As we are approaching the end of summer it is always worth keeping one eye on the likely tax bills at the end of the year. Clearly this has been an exceptional year and a lot of plans have had to be put on hold. A lack of agricultural shows and other events have also perhaps reduced the inspiration for farm improvements this year.
Here I will look at the changes to tax relief on capital expenditure and draw attention to an interesting tax case concerning property repairs.
Since 2012 we have had a system of Annual Investment Allowances (AIA) which allows businesses to claim 100% tax relief on expenditure each year up to a certain limit. This limit changed on a regular basis until 2016 when a “permanent” figure of £200,000 was introduced. However, a temporary increase to £1 million per year was introduced for the two year period 1st January 2019 to 31st December 2020 and this is due to revert back to £200,000 on 1st January 2021.
Most farming businesses do not spend £200,000 - let alone £1 million - so it might be assumed that this won’t affect many businesses, however, things get more complicated where a business prepares accounts to a date other than 31st December each year.
Let’s look at a typical business with a 31st March accounting date:
For the 2021 accounting year we have an apportioned AIA limit: 9/12 x £1 million + 3/12 x £200,000 = £800,000 (as the legislation dictates that this is split into two notional periods, each with its own AIA limit.)
Whilst it is normal for businesses to defer capital expenditure until near the end of their accounting period as 100% relief is usually due regardless of the date of expenditure, in this example however, only £50,000 of expenditure in the period 1st January 2021 to 31st March 2021 is eligible for 100% relief. Thus a business planning £100,000 of expenditure before the end of their accounts year will need to incur £50,000 before 31st December to maximise tax relief.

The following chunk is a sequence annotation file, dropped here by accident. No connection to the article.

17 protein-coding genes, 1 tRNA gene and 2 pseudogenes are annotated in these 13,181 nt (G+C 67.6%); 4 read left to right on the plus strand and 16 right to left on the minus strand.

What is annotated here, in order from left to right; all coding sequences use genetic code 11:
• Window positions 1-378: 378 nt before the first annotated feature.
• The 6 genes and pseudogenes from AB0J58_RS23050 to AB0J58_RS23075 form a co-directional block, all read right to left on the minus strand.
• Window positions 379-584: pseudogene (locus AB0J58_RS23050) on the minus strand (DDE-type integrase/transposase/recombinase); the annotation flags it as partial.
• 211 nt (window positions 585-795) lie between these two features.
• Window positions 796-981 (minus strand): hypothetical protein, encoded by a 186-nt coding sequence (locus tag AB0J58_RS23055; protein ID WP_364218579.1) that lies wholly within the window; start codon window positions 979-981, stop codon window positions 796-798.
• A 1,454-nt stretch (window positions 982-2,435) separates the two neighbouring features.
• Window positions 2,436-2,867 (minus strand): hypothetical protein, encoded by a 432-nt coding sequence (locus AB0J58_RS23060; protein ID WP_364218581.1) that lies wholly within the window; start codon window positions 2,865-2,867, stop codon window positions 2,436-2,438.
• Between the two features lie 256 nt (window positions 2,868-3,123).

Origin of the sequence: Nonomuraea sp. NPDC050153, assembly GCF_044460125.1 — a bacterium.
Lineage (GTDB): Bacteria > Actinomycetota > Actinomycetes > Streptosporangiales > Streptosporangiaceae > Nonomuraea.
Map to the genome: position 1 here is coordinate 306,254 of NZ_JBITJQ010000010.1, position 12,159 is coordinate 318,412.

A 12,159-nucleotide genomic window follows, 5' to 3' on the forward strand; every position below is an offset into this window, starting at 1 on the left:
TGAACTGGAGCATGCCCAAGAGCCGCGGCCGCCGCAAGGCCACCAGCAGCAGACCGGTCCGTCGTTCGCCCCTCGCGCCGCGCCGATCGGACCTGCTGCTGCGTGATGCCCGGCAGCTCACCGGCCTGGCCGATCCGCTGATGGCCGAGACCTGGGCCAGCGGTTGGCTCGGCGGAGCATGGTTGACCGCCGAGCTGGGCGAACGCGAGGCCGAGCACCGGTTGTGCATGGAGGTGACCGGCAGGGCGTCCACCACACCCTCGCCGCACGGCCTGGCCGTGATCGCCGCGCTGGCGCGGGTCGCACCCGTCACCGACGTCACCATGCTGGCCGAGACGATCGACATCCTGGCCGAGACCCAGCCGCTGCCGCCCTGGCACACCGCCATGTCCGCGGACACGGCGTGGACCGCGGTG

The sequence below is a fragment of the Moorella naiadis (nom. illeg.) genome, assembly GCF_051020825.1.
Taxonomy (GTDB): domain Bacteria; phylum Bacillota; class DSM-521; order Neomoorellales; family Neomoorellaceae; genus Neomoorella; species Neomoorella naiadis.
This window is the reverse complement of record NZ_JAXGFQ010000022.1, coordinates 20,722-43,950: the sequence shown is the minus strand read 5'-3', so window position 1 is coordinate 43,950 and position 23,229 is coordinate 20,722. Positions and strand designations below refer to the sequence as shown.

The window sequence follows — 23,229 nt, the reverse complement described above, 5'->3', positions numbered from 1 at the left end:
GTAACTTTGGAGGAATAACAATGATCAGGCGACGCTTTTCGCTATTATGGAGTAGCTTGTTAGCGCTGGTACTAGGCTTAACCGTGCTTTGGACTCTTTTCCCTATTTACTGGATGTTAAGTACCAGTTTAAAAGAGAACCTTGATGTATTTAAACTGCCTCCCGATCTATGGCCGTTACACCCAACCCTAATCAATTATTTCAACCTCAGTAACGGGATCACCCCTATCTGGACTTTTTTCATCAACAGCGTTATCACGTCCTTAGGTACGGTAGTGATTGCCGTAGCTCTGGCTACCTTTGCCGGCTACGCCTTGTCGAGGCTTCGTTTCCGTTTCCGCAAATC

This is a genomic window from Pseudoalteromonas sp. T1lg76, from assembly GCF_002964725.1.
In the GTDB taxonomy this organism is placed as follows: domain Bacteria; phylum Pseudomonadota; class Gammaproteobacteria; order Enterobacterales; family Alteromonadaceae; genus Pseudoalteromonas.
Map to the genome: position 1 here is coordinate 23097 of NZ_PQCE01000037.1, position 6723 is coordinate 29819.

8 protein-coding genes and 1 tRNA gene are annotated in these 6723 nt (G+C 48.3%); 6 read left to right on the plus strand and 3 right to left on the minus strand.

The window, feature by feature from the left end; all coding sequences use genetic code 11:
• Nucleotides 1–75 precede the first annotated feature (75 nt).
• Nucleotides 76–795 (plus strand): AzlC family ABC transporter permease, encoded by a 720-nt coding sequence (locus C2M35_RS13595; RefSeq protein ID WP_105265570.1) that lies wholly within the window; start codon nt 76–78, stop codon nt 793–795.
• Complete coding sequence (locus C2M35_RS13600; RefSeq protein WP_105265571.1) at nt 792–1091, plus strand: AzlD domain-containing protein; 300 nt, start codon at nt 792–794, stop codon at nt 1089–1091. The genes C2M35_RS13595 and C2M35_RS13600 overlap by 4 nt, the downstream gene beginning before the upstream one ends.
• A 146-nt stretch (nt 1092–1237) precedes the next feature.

There is a further complication when distinguishing whether the expenditure is on equipment which qualifies for AIA or a writing down allowance of 18%, or on a building which qualifies for lower rates of relief.
It is important to carefully analyse expenditure on a building as there are different rates of tax relief:
In most cases it is easy to identify repair expenditure and the cost is deducted from profits in the year. For larger projects the dividing line between a repair and improvements is not easy to identify. This was the position in a recent tribunal case concerning £74,000 spent renewing and resurfacing a haulage yard.
The haulage company’s position was simply that the expenditure returned the yard to its original condition and it was therefore a repair. HMRC argued that the scale of the work meant that nothing would need to be spent on the yard for many years and that it was therefore capital expenditure. Back in 2015 when the work was done, there would have been no tax relief for improvement expenditure.
This is obviously good news, but it took from 2016 when HMRC first challenged the deduction until July 2020 when the decision was announced, to resolve the matter. As well as the uncertainty over the tax bill, there will also have been the cost of professional fees to fight the case. In some cases the amount of tax at stake is relatively low and the outlay required to challenge HMRC decisions is not justified. This is where we would always suggest to clients that they commit to a small annual cost to pay for protection to cover professional fees, as this will enable their business to challenge HMRC in scenarios such as this and help achieve the tax deduction they are entitled to.